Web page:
By: Scott Schoem, MD, MBA and Kevin Borrup, DrPH
Choking is a major cause of death particularly for children 4 years old and younger. In 2016, 255 children in the United States died from a choking incident and there were even more nonfatal incidents. More than 15,000 children are treated each year in emergency rooms due to choking hazards. For a child, their natural instinct is to put things in their mouth because developmentally that is how they are learning about the world around them. So, when a baby sees a penny lying on the floor the baby’s instinct is to put the penny in their mouth. Children are at higher risk for choking for a few reasons: 1) many children are unable to tell if an object is food or not (so, they eat it), 2) young children do not have molars (without these teeth they cannot grind or chew food), and 3) they have significantly smaller airways (as small as that of a straw!).
It has been shown that parental knowledge of choking hazards can help protect children from choking. We recently completed a study along with co-authors Kathryn Bentivegna and Meghan Clough, published in the International Journal of Pediatric Otorhinolaryngology, which sought to evaluate the effect of an educational video on parental knowledge of choking risks. We found that the educational video intervention increased the overall knowledge of parents regarding choking. As a result, we believe that providing even brief education to all parents on choking dangers could help to reduce child choking deaths and the need for emergency department visits.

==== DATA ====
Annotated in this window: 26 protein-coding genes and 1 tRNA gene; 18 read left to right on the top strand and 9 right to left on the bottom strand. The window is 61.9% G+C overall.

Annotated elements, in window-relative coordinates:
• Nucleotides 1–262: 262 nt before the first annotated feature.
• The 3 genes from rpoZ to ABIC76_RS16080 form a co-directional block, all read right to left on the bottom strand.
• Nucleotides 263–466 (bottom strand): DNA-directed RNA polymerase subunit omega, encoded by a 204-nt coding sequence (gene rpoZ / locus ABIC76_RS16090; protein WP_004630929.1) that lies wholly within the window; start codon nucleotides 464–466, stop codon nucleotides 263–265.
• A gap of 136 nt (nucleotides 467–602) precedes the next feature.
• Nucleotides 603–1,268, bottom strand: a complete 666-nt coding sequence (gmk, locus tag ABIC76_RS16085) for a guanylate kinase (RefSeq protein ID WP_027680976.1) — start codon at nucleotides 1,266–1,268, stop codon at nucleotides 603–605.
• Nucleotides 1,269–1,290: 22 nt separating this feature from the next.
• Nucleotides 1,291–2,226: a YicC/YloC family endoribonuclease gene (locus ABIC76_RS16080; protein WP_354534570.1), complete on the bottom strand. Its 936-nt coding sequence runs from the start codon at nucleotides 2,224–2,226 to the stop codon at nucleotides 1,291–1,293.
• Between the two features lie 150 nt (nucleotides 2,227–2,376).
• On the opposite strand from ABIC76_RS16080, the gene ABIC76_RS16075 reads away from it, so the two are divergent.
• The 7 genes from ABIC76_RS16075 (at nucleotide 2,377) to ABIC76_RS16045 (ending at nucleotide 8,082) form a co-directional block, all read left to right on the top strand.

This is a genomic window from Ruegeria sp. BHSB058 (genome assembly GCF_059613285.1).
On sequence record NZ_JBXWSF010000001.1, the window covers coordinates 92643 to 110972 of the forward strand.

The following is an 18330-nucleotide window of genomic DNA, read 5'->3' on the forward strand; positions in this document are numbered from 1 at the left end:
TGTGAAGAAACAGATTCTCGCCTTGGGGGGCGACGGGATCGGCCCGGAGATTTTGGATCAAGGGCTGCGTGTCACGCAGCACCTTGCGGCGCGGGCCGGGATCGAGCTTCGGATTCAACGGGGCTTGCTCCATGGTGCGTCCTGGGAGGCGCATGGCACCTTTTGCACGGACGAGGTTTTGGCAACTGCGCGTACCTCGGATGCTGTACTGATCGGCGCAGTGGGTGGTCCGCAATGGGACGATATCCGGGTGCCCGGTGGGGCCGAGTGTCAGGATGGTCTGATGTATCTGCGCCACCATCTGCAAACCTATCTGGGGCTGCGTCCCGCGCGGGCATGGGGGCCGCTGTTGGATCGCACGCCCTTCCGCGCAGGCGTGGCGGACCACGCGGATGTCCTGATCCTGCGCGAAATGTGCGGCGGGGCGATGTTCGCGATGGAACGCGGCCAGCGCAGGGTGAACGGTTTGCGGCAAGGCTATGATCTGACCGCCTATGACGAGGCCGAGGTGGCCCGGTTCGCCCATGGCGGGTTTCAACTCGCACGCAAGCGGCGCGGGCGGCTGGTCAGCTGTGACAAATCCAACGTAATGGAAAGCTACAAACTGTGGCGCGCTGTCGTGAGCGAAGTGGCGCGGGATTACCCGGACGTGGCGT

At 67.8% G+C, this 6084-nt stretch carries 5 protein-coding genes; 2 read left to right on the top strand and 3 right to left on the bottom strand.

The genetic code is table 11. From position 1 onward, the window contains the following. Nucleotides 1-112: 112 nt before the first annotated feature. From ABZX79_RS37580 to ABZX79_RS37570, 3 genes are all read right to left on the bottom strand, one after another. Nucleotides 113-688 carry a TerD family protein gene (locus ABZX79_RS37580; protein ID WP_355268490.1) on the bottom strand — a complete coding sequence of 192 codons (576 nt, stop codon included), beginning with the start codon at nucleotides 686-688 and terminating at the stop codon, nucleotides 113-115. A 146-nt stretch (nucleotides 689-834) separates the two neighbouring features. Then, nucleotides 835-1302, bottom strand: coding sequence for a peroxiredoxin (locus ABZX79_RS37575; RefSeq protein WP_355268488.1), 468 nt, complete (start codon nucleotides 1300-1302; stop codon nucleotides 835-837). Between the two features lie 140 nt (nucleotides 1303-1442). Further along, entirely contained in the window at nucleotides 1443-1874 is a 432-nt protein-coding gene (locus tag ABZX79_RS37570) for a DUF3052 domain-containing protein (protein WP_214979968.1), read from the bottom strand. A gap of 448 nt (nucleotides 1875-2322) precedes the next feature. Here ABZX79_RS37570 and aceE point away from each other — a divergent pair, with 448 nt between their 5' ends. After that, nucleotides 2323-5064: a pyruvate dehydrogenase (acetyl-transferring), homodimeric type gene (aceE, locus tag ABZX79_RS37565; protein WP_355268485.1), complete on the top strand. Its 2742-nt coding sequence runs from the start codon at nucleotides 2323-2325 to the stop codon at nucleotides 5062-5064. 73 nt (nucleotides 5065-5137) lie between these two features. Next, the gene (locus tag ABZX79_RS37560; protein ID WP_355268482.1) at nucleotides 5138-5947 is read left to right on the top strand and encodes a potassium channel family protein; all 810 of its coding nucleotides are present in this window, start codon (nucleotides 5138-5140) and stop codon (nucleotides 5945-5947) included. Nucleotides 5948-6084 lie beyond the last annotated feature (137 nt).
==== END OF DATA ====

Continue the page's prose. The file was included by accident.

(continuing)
Practically speaking, if a parent knew that hot dogs were one of the most dangerous choking hazards they would cut a hot dog into small pieces for their child. Pediatricians are recommended to have a discussion with parents regarding choking hazards involving food or toys with small parts at the 6-month, 1, 2 and 3-year well-child visits. However, pediatricians are so busy at each well-child visit speaking with parents on many important issues that choking hazards are rarely highlighted as key elements of those visits.
Parents and caregivers should be aware that mealtimes can be dangerous, with food accounting for over 50 percent of choking episodes. They should keep foods such as grapes, hot dogs, raw carrots, or peanuts away from babies and toddlers under 4 years of age. They should also cut food for babies and young children into pieces no larger than half an inch and encourage children to chew their food well before swallowing. They should also supervise mealtimes and insist that children sit down while eating rather than running around, playing or lying down with food in their mouths. In addition, many choking incidents are caused by older children giving dangerous food or toys to younger children.
The AAP lists the top food choking hazards as:
- hot dogs
- nuts and seeds
- fruit chunks
- whole grapes
- raw vegetables
- chunks of meat or cheese
- hard candy
- chunks of peanut butter
- chewing gum
Important non-food choking hazards include balloons, marbles, coins, small toy parts, pen caps, and small batteries.
Connecticut Children’s Injury Prevention Center will continue its work with Connecticut Children’s Division of Otolaryngology to ensure that pediatricians address choking dangers in young children by providing educational materials to pediatric primary care.
Scott Schoem, MD, MBA is division chief of Otolaryngology at Connecticut Children’s Medical Center.
Kevin Borrup, DrPH, JD, MPA is associate director of Connecticut Children’s Injury Prevention Center.